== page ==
Initially, when there was no official contact between the U.S. and Pyongyang, the analysis of the North’s public statements was difficult because there was no way to test the conclusions, and thus no way to refine and sharpen the analytical tools. In the late 1980s and 1990s, however, with increased contacts leading to hundreds of hours of formal and informal discussions between U.S. and DPRK officials, it became possible to refine the methodology further, to test propositions, and to hear the signals through a variety of channels, both public and private. In that particular case, it became clear that the last two usually work together, though not always in a straight-line fashion. Sometimes public and private signals directly reinforced each other; other times, they had different but complementary functions. At crucial junctures, it gradually became clear that a message in one channel (often the private one) could be tough while the other (the public) might be calculated to create nuanced space for flexibility later on.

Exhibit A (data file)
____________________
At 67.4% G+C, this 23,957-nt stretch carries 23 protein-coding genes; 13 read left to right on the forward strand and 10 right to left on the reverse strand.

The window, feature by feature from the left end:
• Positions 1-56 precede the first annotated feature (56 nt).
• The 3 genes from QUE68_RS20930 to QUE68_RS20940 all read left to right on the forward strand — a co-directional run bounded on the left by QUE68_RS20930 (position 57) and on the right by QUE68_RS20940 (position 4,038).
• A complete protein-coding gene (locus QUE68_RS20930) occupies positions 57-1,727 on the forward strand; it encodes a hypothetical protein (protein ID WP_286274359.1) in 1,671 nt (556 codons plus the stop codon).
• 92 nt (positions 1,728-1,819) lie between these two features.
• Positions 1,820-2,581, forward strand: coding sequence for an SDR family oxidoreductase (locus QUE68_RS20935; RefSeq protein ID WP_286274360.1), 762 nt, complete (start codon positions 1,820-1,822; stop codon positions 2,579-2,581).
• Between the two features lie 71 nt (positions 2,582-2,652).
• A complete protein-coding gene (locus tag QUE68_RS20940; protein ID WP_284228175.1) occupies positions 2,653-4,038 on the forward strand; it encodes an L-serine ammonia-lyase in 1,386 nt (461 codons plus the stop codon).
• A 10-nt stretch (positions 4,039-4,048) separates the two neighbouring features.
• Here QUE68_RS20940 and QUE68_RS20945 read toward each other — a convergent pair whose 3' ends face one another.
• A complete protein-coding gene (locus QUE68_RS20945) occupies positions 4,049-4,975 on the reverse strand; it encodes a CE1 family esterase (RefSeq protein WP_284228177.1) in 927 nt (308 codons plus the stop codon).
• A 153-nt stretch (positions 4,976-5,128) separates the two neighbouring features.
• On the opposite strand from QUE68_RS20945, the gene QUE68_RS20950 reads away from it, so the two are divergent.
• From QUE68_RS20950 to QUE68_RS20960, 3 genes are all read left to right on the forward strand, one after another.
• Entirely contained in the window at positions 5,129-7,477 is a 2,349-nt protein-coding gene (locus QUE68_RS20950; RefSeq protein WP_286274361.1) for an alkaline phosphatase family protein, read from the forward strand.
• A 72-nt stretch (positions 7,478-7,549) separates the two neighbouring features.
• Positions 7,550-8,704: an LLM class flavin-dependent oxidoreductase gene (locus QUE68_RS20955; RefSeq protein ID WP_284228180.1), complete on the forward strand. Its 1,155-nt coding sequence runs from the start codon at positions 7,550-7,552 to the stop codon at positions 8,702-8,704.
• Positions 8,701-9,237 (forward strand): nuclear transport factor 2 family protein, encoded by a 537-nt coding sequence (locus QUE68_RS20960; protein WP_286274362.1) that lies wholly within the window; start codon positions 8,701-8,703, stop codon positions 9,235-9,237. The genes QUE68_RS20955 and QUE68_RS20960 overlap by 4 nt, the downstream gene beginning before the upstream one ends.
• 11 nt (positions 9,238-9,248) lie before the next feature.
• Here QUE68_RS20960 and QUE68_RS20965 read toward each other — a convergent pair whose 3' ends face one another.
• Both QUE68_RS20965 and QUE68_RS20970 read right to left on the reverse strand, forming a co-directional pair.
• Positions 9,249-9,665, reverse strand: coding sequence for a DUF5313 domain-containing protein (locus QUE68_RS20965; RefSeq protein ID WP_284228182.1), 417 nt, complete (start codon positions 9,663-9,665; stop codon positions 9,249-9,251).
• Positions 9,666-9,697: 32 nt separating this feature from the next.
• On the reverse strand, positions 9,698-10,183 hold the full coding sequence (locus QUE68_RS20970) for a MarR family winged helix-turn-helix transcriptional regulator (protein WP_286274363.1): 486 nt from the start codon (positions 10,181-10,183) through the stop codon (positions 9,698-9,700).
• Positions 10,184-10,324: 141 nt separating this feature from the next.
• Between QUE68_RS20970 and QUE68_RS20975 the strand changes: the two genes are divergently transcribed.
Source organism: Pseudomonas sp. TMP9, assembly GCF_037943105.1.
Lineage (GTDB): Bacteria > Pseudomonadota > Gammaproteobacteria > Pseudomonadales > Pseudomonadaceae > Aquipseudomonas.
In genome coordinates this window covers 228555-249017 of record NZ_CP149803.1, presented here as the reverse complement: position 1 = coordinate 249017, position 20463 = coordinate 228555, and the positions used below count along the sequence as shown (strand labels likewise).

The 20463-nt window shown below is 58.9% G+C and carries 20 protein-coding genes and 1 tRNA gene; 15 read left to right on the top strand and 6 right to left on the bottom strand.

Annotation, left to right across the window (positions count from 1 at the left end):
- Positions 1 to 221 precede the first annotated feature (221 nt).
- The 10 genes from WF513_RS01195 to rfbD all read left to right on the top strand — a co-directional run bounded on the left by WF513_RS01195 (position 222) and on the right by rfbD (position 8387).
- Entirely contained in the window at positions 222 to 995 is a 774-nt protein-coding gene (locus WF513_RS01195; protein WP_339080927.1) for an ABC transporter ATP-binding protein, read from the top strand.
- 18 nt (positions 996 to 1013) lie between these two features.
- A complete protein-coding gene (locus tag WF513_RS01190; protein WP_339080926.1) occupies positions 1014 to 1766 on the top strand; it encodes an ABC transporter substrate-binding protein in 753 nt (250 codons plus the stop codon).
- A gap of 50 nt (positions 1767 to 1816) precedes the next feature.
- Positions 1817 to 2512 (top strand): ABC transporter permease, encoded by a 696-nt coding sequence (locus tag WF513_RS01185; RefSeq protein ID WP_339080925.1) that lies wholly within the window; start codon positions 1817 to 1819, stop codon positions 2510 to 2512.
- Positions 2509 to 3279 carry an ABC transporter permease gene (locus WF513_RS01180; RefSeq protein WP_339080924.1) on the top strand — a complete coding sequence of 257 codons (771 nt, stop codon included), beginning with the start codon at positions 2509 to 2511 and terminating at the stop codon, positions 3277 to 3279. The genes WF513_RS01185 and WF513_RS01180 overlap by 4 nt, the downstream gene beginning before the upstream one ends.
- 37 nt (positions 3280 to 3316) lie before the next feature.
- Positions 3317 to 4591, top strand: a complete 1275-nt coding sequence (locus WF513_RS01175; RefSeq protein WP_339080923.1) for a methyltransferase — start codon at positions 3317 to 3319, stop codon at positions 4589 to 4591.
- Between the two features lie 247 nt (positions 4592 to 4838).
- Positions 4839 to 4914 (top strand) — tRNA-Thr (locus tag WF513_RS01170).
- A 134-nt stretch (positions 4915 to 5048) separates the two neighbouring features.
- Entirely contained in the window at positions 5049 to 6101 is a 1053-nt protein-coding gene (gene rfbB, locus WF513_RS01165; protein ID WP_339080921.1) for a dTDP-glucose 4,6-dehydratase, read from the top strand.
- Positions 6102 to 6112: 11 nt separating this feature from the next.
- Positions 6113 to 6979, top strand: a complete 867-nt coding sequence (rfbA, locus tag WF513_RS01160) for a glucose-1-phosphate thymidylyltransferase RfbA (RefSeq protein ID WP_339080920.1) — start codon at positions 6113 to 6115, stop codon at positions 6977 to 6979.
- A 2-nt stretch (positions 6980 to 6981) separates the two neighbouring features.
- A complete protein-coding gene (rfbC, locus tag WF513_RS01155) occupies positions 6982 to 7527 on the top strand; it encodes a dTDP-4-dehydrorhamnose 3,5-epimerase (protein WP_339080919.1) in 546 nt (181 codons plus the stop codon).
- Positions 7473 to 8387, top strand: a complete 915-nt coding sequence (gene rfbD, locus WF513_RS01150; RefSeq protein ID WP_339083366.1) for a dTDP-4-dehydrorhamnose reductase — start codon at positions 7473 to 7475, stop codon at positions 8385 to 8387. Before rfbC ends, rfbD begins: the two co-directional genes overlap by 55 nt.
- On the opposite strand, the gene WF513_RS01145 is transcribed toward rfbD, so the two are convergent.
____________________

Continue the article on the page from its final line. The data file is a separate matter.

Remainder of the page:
Observers who think it possible to discern North Korean intentions on the basis of a single public (or private) utterance have no idea what they are talking about. Every important North Korean statement or commentary has a historical context within which it must be read. Such statements do not emerge nor are they composed in a vacuum. Policy relevant pronouncements need to be analyzed in context and against historical precedent. They cannot simply be read literally. What seems on the surface to be a flat negative may, when compared against previous statements, actually be much less negative. Silence may speak volumes in the right circumstances. The absence of what had previously been a routine formulation can signal a significant shift in approach.